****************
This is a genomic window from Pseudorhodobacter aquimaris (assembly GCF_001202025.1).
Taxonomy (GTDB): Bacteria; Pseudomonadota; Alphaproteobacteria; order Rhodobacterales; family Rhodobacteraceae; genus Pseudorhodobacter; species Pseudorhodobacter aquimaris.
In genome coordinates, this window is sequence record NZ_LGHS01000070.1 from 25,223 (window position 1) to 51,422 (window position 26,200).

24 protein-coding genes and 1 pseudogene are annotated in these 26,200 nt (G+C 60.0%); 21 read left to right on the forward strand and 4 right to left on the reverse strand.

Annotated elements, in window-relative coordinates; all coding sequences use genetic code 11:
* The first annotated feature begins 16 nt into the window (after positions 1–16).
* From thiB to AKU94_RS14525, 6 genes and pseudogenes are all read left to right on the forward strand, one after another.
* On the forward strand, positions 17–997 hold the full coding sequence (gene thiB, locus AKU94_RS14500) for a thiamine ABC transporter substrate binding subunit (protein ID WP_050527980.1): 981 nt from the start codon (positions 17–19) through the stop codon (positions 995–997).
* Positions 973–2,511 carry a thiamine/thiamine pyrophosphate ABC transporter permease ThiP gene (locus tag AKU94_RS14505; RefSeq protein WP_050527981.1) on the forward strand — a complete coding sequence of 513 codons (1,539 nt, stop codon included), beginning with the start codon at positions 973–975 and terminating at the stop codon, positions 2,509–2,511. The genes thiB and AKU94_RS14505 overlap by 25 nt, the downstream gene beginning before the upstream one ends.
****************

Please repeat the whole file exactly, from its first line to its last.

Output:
This is a genomic window from Pseudorhodobacter aquimaris (assembly GCF_001202025.1).
Taxonomy (GTDB): Bacteria; Pseudomonadota; Alphaproteobacteria; order Rhodobacterales; family Rhodobacteraceae; genus Pseudorhodobacter; species Pseudorhodobacter aquimaris.
In genome coordinates, this window is sequence record NZ_LGHS01000070.1 from 25,223 (window position 1) to 51,422 (window position 26,200).

24 protein-coding genes and 1 pseudogene are annotated in these 26,200 nt (G+C 60.0%); 21 read left to right on the forward strand and 4 right to left on the reverse strand.

Annotated elements, in window-relative coordinates; all coding sequences use genetic code 11:
* The first annotated feature begins 16 nt into the window (after positions 1–16).
* From thiB to AKU94_RS14525, 6 genes and pseudogenes are all read left to right on the forward strand, one after another.
* On the forward strand, positions 17–997 hold the full coding sequence (gene thiB, locus AKU94_RS14500) for a thiamine ABC transporter substrate binding subunit (protein ID WP_050527980.1): 981 nt from the start codon (positions 17–19) through the stop codon (positions 995–997).
* Positions 973–2,511 carry a thiamine/thiamine pyrophosphate ABC transporter permease ThiP gene (locus tag AKU94_RS14505; RefSeq protein WP_050527981.1) on the forward strand — a complete coding sequence of 513 codons (1,539 nt, stop codon included), beginning with the start codon at positions 973–975 and terminating at the stop codon, positions 2,509–2,511. The genes thiB and AKU94_RS14505 overlap by 25 nt, the downstream gene beginning before the upstream one ends.